The snow was very firm once inside. Lot of chatter on the way down until we found some sun ripened corn. Super mixed conditions all the way down but what a blast. It was steep and adventurous. At one point there was a 30 foot cliff where the snow had separated from the rock forming a schrund. The gap was jumpable but not by much. The rest of the way down was fun, but that’s when the real fun started – find the exit!

Quick edit of the decent:

We traversed to Victoria creek which sounded rageful. Luckily for us there were plenty of downed trees that acted as sketchy bridges. The traverse to the trail was heavy with brush, lots of bushwhacking. With some hootin and hollerin we heard our friends Brandon and John in the distance. We found the “established” trail but they were still off to the left, buzzin through the brush. The trail can be hard to find at times. Eventually we all linked up giving Tim and I a chance to change out shoes. A rainbow appeared along with the drizzle of rain giving us the gamut of weather we often see in our lovely maritime ranges around this time of year. Great tour, would love to rip questionmark coulior again in the winter!


If you’ve ever driven westbound on highway 2 over Steven’s Pass toward Seattle you’ve seen the sign. You’ve seen the establishment, sticking out like a sore thumb. But you probably haven’t been inside. With so many friends aware of this place, having passed by hundreds of times, and not a single report of a visit to this legendary place, we had to engage our curiosity. Results – Very good pizza, definitely worth a visit.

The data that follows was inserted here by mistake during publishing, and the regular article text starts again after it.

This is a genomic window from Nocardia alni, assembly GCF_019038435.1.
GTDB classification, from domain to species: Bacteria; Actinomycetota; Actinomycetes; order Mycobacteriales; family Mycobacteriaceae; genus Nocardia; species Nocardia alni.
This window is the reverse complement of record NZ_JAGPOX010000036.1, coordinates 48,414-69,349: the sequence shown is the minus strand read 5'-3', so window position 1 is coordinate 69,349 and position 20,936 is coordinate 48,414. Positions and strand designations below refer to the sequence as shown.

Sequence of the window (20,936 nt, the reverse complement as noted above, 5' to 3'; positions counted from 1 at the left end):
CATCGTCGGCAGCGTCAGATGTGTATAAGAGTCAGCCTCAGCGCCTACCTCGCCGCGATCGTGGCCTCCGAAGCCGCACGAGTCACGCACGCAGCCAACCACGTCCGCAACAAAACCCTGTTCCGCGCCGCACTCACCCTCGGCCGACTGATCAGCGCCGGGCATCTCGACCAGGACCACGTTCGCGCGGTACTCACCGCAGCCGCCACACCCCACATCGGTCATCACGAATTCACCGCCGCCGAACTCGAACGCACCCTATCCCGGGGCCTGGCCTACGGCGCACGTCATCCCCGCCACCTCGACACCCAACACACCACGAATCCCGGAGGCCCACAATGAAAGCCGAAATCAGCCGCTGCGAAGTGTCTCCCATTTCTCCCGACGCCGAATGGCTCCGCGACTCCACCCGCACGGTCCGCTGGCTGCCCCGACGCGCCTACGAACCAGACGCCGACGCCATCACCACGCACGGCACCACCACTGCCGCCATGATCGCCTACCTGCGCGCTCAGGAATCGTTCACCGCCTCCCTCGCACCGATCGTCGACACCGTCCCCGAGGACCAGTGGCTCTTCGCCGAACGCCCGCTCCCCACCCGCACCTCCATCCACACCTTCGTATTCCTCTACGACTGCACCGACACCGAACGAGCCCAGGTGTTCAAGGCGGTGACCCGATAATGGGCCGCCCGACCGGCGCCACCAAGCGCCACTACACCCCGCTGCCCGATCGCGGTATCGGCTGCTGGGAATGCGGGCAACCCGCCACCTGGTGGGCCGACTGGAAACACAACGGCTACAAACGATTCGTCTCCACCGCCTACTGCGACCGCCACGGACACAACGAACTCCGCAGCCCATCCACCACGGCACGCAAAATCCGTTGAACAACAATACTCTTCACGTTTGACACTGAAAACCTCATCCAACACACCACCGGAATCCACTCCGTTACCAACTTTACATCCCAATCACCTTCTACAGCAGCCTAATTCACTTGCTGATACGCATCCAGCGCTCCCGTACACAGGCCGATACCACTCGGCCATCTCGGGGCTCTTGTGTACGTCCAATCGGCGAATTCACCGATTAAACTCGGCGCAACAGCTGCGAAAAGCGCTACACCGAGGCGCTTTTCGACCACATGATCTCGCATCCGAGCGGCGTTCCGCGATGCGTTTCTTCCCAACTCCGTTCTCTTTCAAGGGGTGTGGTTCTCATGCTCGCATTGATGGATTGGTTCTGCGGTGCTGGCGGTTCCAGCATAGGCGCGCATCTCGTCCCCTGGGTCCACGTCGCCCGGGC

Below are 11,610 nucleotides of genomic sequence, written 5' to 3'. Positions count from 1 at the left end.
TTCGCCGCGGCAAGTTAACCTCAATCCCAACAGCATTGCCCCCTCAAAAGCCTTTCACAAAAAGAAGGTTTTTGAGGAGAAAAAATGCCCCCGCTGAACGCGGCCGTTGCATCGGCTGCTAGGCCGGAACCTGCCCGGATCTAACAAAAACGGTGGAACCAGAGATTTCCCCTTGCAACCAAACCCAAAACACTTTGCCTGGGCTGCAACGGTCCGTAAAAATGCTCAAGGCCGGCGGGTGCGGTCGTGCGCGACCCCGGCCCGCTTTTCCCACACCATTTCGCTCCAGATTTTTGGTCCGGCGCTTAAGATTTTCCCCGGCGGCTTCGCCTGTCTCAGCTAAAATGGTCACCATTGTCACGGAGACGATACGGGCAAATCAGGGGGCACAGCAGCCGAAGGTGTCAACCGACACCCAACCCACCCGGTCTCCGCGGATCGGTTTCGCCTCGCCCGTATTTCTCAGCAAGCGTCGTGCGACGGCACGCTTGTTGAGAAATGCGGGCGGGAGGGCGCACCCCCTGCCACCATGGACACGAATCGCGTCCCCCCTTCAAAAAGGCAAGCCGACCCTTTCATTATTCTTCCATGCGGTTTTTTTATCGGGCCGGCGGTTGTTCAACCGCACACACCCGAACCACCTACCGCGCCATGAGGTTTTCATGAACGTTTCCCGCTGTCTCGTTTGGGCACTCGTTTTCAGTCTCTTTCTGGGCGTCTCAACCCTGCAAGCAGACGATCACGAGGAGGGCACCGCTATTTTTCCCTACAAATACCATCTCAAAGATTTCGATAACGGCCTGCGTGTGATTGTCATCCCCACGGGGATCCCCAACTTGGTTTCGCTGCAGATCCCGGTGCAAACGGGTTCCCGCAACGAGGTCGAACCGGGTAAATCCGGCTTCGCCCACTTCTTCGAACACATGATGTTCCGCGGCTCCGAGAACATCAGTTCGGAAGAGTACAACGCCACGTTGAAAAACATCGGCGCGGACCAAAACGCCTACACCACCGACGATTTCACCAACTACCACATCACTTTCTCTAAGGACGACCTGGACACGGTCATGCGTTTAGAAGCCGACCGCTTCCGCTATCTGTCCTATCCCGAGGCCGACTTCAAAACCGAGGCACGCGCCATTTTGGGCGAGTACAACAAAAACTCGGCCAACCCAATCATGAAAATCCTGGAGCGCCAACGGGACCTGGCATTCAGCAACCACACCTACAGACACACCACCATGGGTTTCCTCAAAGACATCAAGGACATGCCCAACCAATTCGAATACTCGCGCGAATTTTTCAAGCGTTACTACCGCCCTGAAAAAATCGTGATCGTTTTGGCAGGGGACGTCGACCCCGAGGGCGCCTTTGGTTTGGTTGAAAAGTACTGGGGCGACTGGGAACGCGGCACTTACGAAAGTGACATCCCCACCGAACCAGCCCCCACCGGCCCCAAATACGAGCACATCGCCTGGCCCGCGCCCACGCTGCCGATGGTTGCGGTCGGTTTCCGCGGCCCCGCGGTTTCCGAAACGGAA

Touring Central Cascades

Mount Pilchuck NYE 2015, Non Standard Route

It was cold when we left the city, and even colder when we pulled up to Heather Lake trailhead for our New Year’s Eve adventure. The goal: summit Mount Pilchuck via the non-standard northeast route.

Pilchuck TOPO - non standard route
– The Non Standard Route

The day started off with driving decisions. The gate blocking the road up to Mount Pilchuck trail head was still open (it is now closed), but the road looked ugly and caused us to turn around quickly. If you had a pickup or jeep with clearance you would have a shot.

So we parked at the Heather Lake lot and started skinning up the established hiking path around 9AM. We immediately ran into an issue. There were large trees that had come down, blocking the trail and making it excessively difficult to travel on skis. I had earlier proclaimed this would be the trip in which I would monitor my body temperature diligently and not sweat. Optimism is one of my quirks.

– Tree Tunnels!

The trees only lasted for 0.5 miles then the trail cleared up for easier travel. Within two hours we had reached our first objective, Heather Lake. At this point the trail ends and the route-finding begins. After considering Bob’s Couloir for a minute, we opted for a different couloir just to the northwest.

– Looking up at Bobs